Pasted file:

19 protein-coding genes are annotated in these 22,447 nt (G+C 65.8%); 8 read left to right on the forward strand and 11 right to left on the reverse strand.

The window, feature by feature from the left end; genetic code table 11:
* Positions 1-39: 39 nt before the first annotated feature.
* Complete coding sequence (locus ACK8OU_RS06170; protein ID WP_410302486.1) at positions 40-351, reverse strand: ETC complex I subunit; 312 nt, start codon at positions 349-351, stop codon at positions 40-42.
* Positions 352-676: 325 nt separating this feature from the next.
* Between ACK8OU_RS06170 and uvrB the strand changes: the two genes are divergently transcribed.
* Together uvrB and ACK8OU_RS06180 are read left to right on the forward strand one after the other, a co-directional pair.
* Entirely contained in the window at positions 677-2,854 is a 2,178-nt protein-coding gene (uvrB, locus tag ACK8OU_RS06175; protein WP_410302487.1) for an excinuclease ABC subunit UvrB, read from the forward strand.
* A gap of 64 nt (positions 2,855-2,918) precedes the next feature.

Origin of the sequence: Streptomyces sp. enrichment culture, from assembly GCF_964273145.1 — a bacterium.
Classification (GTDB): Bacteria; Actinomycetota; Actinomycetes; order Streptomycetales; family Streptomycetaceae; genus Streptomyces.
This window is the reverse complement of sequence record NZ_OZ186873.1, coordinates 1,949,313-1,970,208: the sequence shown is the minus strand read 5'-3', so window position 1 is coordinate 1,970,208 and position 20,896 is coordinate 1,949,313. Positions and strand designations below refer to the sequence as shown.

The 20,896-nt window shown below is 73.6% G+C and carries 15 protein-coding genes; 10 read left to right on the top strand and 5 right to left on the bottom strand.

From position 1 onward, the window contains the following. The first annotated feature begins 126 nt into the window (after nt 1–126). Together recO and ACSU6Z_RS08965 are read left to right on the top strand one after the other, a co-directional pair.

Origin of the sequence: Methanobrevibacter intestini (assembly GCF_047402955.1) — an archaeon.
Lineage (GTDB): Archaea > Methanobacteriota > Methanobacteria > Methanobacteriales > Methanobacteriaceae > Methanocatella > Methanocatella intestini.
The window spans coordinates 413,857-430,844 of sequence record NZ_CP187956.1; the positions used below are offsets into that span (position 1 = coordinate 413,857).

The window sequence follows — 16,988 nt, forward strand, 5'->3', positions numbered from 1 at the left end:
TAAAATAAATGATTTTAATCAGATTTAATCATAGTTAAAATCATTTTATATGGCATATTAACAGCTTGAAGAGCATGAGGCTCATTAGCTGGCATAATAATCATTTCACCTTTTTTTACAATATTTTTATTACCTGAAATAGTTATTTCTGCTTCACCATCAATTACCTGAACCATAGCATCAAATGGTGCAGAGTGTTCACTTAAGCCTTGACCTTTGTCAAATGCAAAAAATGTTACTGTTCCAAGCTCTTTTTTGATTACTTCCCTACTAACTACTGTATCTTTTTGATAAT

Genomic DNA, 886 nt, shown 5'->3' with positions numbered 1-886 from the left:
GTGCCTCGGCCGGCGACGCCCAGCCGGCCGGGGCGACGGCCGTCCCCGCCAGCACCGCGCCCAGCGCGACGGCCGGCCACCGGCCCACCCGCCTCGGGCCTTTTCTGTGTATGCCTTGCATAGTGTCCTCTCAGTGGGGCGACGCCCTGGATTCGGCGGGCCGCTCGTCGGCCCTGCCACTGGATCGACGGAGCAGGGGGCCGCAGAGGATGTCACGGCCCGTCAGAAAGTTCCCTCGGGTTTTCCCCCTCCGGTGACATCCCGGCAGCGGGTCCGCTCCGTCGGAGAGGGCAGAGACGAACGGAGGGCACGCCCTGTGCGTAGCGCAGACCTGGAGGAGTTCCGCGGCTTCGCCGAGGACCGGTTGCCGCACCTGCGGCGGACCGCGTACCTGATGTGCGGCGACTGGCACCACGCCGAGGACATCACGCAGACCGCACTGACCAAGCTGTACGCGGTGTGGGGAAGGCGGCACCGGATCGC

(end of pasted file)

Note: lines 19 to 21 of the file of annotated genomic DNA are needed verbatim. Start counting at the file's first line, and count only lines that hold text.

TAAAATAAATGATTTTAATCAGATTTAATCATAGTTAAAATCATTTTATATGGCATATTAACAGCTTGAAGAGCATGAGGCTCATTAGCTGGCATAATAATCATTTCACCTTTTTTTACAATATTTTTATTACCTGAAATAGTTATTTCTGCTTCACCATCAATTACCTGAACCATAGCATCAAATGGTGCAGAGTGTTCACTTAAGCCTTGACCTTTGTCAAATGCAAAAAATGTTACTGTTCCAAGCTCTTTTTTGATTACTTCCCTACTAACTACTGTATCTTTTTGATAAT

Genomic DNA, 886 nt, shown 5'->3' with positions numbered 1-886 from the left:
GTGCCTCGGCCGGCGACGCCCAGCCGGCCGGGGCGACGGCCGTCCCCGCCAGCACCGCGCCCAGCGCGACGGCCGGCCACCGGCCCACCCGCCTCGGGCCTTTTCTGTGTATGCCTTGCATAGTGTCCTCTCAGTGGGGCGACGCCCTGGATTCGGCGGGCCGCTCGTCGGCCCTGCCACTGGATCGACGGAGCAGGGGGCCGCAGAGGATGTCACGGCCCGTCAGAAAGTTCCCTCGGGTTTTCCCCCTCCGGTGACATCCCGGCAGCGGGTCCGCTCCGTCGGAGAGGGCAGAGACGAACGGAGGGCACGCCCTGTGCGTAGCGCAGACCTGGAGGAGTTCCGCGGCTTCGCCGAGGACCGGTTGCCGCACCTGCGGCGGACCGCGTACCTGATGTGCGGCGACTGGCACCACGCCGAGGACATCACGCAGACCGCACTGACCAAGCTGTACGCGGTGTGGGGAAGGCGGCACCGGATCGC